Abstract—Amajority of baryons in the cosmos are in the plasma state. However, fundamental disagreements about the properties and behavior of electromagnetic fields in these plasmas exist between the science of modern astronomy/astrophysics and the experimentally verified laws of electrical engineering and plasma physics. Many helioastronomers claim that magnetic fields can be open ended. Astrophysicists have claimed that galactic magnetic fields begin and end on molecular clouds. Most electrical engineers, physicists, and pioneers in the electromagnetic field theory disagree [continued]
also this is a good page for some reviewed plasma cosmology material.

Edit by Ivan: Inappropriate references deleted.
iantresman
#34
Jan5-08, 08:04 AM
P: 58
Quote Quote by Ivan Seeking View Post
One thing that would help is if someone would take the papers linked and show excerpts that specifically demonstrate that the link applies to Plasma Cosmology.
I think the problem is that we need to differentiate between:
  • Klein's cosmology, who introduced one of the ideas of a symmetric matter-anti-matter universe. Alfvén wrote: "As a consequence of Dirac’s theory, Klein [12], [13] suggested that the universe might be matter-antimatter symmetric."(ref)
  • Klein-Alfvén cosmology, who investigated it further (Ref)
  • Plasma Cosmology (Ref)(Ref) Alfvén wrote that "The Plasma Universe model introduces important new arguments in this discussion."(Ref)
  • The Plasma Universe (which may not necessarily involve in cosmology) (Ref)(Ref)(Ref)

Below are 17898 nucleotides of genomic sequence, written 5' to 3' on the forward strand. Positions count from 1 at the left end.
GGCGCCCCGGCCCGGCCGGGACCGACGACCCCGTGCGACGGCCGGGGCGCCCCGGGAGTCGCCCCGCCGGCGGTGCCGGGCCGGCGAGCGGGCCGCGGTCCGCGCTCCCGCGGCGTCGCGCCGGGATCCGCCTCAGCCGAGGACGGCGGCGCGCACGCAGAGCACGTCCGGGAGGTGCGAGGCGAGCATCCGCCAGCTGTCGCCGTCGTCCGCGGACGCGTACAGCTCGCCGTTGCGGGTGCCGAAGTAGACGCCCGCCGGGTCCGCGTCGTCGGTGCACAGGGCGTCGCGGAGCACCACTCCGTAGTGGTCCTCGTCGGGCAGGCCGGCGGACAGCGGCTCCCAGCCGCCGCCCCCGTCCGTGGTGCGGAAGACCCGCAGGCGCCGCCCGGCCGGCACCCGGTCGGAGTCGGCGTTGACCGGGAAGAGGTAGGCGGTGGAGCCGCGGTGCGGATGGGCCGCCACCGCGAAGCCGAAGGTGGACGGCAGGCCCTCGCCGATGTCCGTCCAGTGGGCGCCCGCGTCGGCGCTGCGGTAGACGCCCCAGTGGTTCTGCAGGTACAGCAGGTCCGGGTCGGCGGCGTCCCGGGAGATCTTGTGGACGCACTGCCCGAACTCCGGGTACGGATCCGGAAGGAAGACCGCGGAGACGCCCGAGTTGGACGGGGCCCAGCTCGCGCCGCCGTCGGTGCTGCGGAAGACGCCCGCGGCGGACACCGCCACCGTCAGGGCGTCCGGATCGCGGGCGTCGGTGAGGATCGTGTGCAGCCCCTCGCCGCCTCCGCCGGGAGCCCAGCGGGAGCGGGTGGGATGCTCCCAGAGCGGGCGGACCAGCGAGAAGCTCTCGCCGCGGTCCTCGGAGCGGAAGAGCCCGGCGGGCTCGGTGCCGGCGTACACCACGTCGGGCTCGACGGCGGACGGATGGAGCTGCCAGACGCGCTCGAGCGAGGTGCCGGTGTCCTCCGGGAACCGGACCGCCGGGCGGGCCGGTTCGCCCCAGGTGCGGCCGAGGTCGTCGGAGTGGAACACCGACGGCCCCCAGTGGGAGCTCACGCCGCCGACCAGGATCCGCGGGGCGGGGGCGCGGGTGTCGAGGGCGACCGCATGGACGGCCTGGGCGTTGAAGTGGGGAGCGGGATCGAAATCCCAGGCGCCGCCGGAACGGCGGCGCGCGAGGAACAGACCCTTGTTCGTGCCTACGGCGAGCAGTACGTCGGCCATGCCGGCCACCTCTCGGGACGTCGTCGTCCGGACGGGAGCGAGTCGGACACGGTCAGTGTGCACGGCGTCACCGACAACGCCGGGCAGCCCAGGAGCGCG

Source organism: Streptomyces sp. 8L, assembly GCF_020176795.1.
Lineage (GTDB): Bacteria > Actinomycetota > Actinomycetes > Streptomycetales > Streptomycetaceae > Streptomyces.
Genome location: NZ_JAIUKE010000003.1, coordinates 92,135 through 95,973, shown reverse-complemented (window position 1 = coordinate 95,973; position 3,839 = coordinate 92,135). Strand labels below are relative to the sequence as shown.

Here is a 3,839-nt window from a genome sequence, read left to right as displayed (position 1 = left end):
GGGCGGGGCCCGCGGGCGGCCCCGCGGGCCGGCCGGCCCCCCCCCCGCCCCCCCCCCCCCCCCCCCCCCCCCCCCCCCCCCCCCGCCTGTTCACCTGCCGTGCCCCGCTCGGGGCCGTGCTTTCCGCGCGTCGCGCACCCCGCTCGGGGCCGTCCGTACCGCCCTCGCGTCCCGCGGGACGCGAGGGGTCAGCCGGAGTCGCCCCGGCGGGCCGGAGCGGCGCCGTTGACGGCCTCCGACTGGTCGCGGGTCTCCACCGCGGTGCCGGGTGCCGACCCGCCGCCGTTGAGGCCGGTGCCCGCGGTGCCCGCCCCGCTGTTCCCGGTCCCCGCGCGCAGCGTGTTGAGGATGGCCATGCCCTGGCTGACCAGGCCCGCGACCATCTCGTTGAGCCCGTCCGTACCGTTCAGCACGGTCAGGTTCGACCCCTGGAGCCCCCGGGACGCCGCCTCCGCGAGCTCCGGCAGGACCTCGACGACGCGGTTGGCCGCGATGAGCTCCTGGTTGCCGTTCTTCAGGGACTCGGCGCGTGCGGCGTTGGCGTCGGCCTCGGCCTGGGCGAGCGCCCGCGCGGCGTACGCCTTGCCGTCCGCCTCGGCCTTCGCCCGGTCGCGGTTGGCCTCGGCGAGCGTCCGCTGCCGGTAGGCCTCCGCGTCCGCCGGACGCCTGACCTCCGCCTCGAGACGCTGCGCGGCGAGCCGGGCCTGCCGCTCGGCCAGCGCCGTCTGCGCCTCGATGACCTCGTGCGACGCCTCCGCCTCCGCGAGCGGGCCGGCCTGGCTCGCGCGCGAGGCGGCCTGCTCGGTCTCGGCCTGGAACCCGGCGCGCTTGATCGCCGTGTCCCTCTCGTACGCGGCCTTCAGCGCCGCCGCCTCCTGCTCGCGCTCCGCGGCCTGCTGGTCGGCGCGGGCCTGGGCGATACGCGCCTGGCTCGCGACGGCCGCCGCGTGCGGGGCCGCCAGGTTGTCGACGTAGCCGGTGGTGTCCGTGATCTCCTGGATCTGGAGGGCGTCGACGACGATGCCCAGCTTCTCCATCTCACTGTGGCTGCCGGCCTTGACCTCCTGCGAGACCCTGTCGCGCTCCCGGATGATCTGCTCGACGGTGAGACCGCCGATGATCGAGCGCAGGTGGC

• Plasma Astrophysics
There are many plasma phenomena that are common to all five areas, and some which be may unique to others. I get the feeling that the contentious bit is the matter-anti-matter universe, which applies to Klein and Plasma Cosmology, but not to the Plasma Universe.
Gokul43201
#35
Jan5-08, 10:23 PM
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Are you saying that EM interactions are a key ingredient in, for instance, the internal dynamics of our Solar System?
iantresman
#36
Jan6-08, 05:02 AM
P: 58
Quote Quote by Gokul43201 View Post
Are you saying that EM interactions are a key ingredient in, for instance, the internal dynamics of our Solar System?
If you're asking about the dynamics of the planets around the Sun, then no. However, for ions (ie. a plasma), and small charged particles such a dust and grains (ie. a dusty plasma), then electromagnetic forces may play a significant role.